A three-way deal has gone down between the Indians, the Cardinals and the Padres. The breakdown:
- The Indians send starter Jake Westbrook to the Cardinals;
- The Cardinals send outfielder Ryan Ludwick to the Padres;
- The Padres send prospects to the Cardinals and the Indians. We’re not yet sure if this is all of them, but the Indians are getting AA pitcher Corey Kluber and the Cardinals are getting A-ball pitcher Nick Greenwood.
deal makes total sense for the Indians and Padres. Cleveland unloads an expensive pitcher in exchange for young talent and the Padres get a much-needed bat (Ludwick is hitting .281/.343.484). This addresses needs both clubs have.
It remains a bit of a head-scratcher for St. Louis. Yes, Westbrook — 6-7, 4.65 ERA, 1.154 WHIP — gives them a far more solid number four starter than they’ve had, so that’s good. But still: this is a Cardinals offense that has been inconsistent all year and likely can’t afford to lose much pop. I suppose it gives John Jay and everyday job, but the Cardinals are taking a bit of a roll of the dice on him.
The prospect heading to Cleveland — Corey Kluber — is a 24 year-old right-handed starter in AA. He strikes out more than a man per inning and seems to have pretty decent control. He may be a find. The fellow going to St. Louis — Nick Greenwood — is a 23 year-old lefty swingman, currently in his second go-around in high-A ball. Nice control, but nothing pops out at you.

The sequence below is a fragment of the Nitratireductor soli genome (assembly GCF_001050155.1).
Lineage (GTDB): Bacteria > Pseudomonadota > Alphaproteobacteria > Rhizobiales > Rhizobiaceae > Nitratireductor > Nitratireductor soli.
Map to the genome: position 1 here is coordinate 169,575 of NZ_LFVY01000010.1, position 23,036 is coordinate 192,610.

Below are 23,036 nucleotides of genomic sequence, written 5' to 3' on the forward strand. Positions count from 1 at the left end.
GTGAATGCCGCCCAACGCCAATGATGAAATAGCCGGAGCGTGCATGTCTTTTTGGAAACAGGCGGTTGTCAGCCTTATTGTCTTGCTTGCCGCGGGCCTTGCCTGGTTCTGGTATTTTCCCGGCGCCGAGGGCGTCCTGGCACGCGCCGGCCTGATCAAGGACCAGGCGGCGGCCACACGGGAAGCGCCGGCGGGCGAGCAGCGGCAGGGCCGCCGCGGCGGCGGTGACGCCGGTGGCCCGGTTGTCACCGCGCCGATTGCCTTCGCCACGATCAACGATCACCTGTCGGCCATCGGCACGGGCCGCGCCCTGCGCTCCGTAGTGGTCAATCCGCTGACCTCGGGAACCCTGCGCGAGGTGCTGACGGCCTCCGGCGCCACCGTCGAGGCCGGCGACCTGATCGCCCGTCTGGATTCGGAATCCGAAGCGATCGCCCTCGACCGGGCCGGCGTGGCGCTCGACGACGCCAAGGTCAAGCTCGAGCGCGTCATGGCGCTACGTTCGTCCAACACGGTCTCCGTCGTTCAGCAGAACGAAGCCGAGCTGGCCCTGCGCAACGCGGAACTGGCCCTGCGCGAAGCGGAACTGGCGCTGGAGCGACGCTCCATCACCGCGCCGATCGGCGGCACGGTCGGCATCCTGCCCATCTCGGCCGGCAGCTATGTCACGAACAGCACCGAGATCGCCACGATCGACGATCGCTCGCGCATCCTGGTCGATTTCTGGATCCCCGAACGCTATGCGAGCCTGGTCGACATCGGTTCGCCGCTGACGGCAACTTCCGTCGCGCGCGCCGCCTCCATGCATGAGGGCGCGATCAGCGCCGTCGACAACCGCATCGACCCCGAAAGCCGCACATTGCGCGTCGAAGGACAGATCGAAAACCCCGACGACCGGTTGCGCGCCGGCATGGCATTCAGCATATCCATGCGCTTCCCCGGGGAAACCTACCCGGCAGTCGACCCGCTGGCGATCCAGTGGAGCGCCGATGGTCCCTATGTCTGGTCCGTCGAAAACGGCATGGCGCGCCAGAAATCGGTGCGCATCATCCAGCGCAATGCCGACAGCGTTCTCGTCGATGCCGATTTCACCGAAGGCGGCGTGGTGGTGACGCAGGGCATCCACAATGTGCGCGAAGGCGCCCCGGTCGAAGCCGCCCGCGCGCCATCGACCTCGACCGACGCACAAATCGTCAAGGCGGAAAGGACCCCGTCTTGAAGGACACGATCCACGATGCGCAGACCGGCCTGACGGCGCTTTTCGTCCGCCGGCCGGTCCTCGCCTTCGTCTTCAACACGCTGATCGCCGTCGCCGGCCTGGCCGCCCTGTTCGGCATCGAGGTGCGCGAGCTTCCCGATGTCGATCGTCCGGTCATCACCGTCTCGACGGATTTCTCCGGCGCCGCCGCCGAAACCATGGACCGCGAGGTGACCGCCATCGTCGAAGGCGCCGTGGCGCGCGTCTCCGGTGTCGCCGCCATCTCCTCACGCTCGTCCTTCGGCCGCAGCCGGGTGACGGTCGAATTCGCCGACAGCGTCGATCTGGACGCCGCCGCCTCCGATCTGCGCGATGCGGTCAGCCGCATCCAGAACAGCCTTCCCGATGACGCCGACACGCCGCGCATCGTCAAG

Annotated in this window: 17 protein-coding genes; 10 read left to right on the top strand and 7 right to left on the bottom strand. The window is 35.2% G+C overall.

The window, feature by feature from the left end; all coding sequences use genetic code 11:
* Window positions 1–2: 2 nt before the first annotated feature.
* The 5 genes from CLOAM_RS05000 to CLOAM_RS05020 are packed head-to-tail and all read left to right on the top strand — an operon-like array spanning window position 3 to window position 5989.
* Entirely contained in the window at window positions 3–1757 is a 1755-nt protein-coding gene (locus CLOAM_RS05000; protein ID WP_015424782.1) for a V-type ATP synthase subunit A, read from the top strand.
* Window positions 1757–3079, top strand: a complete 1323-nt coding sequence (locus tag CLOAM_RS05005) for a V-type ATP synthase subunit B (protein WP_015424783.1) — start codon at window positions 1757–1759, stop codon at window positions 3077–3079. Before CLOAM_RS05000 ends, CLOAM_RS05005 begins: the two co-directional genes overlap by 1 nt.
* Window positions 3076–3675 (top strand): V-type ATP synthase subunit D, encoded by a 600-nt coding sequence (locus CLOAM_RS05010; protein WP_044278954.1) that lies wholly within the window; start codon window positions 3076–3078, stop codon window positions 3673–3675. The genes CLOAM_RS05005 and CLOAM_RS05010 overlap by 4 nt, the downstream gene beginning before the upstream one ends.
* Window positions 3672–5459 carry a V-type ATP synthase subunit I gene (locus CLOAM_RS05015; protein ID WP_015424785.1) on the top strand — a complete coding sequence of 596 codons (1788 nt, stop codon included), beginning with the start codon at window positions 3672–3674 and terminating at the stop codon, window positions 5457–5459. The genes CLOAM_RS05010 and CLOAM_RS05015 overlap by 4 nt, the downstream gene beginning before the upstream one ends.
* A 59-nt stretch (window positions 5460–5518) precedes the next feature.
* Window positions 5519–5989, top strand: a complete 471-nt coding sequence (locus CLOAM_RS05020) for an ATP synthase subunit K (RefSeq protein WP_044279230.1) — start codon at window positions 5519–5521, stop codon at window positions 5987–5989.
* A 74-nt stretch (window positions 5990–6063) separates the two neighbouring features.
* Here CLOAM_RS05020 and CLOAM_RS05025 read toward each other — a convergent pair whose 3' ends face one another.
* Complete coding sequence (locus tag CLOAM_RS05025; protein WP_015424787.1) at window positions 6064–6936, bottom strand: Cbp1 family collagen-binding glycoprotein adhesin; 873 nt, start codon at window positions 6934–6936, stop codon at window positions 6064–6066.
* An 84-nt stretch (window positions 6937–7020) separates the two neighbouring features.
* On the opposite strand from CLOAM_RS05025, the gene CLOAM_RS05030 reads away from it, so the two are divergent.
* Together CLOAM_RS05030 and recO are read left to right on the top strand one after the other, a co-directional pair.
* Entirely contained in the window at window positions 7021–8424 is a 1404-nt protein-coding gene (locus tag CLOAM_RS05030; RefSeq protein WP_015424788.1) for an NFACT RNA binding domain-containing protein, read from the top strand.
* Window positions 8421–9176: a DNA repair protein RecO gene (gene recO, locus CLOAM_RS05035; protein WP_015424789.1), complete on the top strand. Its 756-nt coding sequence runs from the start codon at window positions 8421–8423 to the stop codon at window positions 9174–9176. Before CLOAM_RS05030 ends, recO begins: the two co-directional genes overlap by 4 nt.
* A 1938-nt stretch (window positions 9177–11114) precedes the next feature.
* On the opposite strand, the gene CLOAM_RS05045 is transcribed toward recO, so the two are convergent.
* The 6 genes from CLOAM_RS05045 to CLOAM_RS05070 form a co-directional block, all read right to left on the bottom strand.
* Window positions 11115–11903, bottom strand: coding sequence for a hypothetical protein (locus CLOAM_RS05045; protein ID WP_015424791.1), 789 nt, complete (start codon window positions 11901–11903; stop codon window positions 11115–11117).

Good deal for San Diego and Cleveland. The Cardinals? Well, they needed one bat and a starter before today. Now they need two bats. Your mileage may vary as to whether that’s an improvement.
The Rays were set to honor retiring Red Sox DH David Ortiz with a ceremony prior to Sunday’s game, but as Pete Abraham of The Boston Globe reports, the slugger requested it be canceled out of respect for Marlins pitcher Jose Fernandez, who tragically died early Sunday morning in a boating accident.
Ortiz was seen tearing up as the Rays remembered Fernandez and held a moment of silence:
Kudos to Ortiz for doing the right thing.
With a fourth-inning solo home run off of Phillies starter Jake Thompson, Mets outfielder Curtis Granderson reached the 30-homer plateau for the fourth time in his 13-year career. It’s a moment worth celebrating, only there’s one problem: he has just 56 RBI on the season.
There are many reasons for the low RBI total. 24 of Granderson’s 30 homers have come with the bases empty. He came into Sunday’s action hitting just .140 in 124 plate appearances with runners in scoring position and .197 with runners on base. He has hit leadoff for most of the season, meaning he’s had the Mets’ pitchers hitting “ahead” of him in the No. 9 slot as well as the Mets’ catchers typically hitting eighth. Mets catchers, collectively, have a .296 on-base percentage, the second-worst mark in the National League.
Since the end of August, Granderson has hit cleanup with Jose Reyes, Asdrubal Cabrera, and Yoenis Cespedes hitting in front of him. That change hasn’t been for naught, as he has 17 RBI in 21 games since.
Still, Granderson is on pace for the fewest RBI in a 30-homer season. Rob Deer and Felix Mantilla are tied for the record with 64 RBI. Deer (32 HR) accomplished the feat in 1992 with the Tigers and Mantilla (30 HR) in 1964 with the Red Sox. Only eight players have had 70 or fewer RBI in a 30-homer season. Evan Gattis is currently sitting on 30 homers with 68 RBI.